Rachel Aldighieri: What does the future of fundraising look like?

Charities must work together to raise the bar and contribute to a more sustainable future for the sector as a whole, writes the managing director at the Direct Marketing Association

The third sector, and fundraising in particular, has faced an increasing need to evolve over the last 18 months. Not just following the media exposes of 2015, but to ensure the industry is able to meet the needs of today’s society. The explosion of new technology and availability of data has fundamentally changed the way charities can communicate with their supporters, allowing fundraisers and marketers in the sector to communicate on a one-to-one basis with supporters like never before.

However, with this data and technology-driven approach comes the need for much greater awareness of how to ensure responsible and successful practices are being used. But what does this future actually look like and how can third sector organisations get there?  The DMA’s Future of Fundraising Taskforce held a workshop with a range of key industry stakeholders to focus on how to lead the sector’s response to the challenges laid out in the ‘Securing the future of one-to-one Fundraising’ whitepaper released earlier this year.


The result was a collection of 15 key visions and aims, identified by a wide representation of sector stakeholders, which outline what a future operating model for the industry should look like. These were grouped into three overlapping areas (see diagram above) to help define a charity’s role, structure and operations, best practices, and how the sector can adapt to changing attitudes, technology and legislation.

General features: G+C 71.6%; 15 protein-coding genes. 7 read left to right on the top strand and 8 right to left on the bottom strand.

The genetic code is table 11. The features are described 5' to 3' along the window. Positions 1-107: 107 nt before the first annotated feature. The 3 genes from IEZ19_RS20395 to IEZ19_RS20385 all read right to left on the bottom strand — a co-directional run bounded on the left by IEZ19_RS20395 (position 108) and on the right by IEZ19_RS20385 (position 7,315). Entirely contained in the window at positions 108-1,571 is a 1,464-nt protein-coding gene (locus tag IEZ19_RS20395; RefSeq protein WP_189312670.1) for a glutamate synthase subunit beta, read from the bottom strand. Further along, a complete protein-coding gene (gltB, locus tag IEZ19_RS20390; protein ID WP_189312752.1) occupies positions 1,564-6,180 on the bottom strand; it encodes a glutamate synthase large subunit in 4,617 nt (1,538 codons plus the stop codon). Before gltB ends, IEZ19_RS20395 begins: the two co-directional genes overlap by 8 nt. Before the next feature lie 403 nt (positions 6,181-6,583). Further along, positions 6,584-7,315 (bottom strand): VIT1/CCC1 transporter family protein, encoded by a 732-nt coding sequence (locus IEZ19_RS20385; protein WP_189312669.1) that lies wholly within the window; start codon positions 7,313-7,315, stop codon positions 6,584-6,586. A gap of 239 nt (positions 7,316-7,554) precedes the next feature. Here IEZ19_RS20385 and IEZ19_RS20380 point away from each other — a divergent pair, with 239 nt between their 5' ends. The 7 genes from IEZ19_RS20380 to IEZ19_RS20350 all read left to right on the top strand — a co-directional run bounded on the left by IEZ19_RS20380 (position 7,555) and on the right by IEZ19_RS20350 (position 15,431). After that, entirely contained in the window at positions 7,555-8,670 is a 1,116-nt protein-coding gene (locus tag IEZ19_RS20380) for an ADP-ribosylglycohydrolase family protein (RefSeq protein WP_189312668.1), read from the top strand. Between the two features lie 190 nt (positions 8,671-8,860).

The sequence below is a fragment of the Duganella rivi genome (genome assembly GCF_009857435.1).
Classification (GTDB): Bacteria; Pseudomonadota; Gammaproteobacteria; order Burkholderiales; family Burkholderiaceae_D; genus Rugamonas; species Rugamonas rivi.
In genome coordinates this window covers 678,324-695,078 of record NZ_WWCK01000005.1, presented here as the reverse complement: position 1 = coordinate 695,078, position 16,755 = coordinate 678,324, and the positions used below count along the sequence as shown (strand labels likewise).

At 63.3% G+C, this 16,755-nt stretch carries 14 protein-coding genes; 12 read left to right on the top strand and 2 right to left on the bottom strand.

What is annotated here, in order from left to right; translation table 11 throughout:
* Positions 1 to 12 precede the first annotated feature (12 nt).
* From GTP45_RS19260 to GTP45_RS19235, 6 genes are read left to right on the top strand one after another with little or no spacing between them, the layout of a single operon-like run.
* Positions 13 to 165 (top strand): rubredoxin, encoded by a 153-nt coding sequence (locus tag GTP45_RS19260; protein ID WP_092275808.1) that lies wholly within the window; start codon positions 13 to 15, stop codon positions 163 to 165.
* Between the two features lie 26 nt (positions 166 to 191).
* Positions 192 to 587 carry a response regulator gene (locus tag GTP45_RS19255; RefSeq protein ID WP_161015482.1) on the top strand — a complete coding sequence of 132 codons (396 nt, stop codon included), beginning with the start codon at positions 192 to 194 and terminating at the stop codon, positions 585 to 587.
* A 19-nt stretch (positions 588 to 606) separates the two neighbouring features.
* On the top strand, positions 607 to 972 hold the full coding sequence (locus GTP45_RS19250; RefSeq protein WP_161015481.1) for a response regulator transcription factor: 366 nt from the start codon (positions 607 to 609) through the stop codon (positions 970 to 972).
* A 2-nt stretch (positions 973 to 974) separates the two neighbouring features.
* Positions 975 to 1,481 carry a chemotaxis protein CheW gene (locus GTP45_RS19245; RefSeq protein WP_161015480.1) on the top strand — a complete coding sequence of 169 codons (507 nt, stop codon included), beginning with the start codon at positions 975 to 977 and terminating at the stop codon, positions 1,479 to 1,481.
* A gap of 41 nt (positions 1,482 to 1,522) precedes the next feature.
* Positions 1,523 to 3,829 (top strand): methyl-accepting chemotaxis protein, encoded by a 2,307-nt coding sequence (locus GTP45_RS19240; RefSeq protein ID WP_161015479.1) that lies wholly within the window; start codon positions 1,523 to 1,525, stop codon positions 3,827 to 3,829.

The overwhelming theme for the future health of the sector became clear during the workshop: ‘Putting the supporter at the heart of everything’. The goal was to move the third sector as a whole towards fundraising and marketing activity that is driven by a lifetime single customer view and even the potential for supporters to be able to co-manage their charity preferences in the future too. Ultimately, allowing for a higher level of understanding and empowerment among supporters that will driver greater long-term engagement. This customer-centred approach can also be applied across the three core areas that these recommendations cover, which include setting best practice for the sector, adapting to an ever-changing world, and the future role of charities and how they will be run.

As Melanie Howard, Co-Founder and Chair of the Future Foundation and Co-Chair of the DMA’s Fundraising Taskforce, puts it: "Whether you’re a public, private or third sector business, the principle of putting your ‘customer’ first should be a founding principle and essential for the long term health of the organisation. For the third sector in particular, the social importance of our underlying objectives requires that we must take the long view and build goodwill by treating all stakeholders with fairness and respect at all points of contact. This will cultivate relationships that will benefit both the charity and its supporters and most importantly, the beneficiaries."

Charities and the third sector as a whole do great work, that’s what they are there to do. But to do that work they need to invest in the right people, skills and tools to do the job. This model was created to be an ideal for the third sector to work towards, rather than a checklist to do tomorrow. The group was conscious to make these attainable and realistic goals, with tangible actions included for each section to act as a guide for charities on the journey to a more sustainable fundraising future. Throughout all the discussions I’ve had with people working across the sector, it has become very clear that everyone understands that evolution is non-negotiable and already well under way.

Rachel Aldighieri is managing director at the Direct Marketing Association

Before commenting please read our rules for commenting on articles.

If you see a comment you find offensive, you can flag it as inappropriate. In the top right-hand corner of an individual comment, you will see 'flag as inappropriate'. Clicking this prompts us to review the comment. For further information see our rules for commenting on articles.

comments powered by Disqus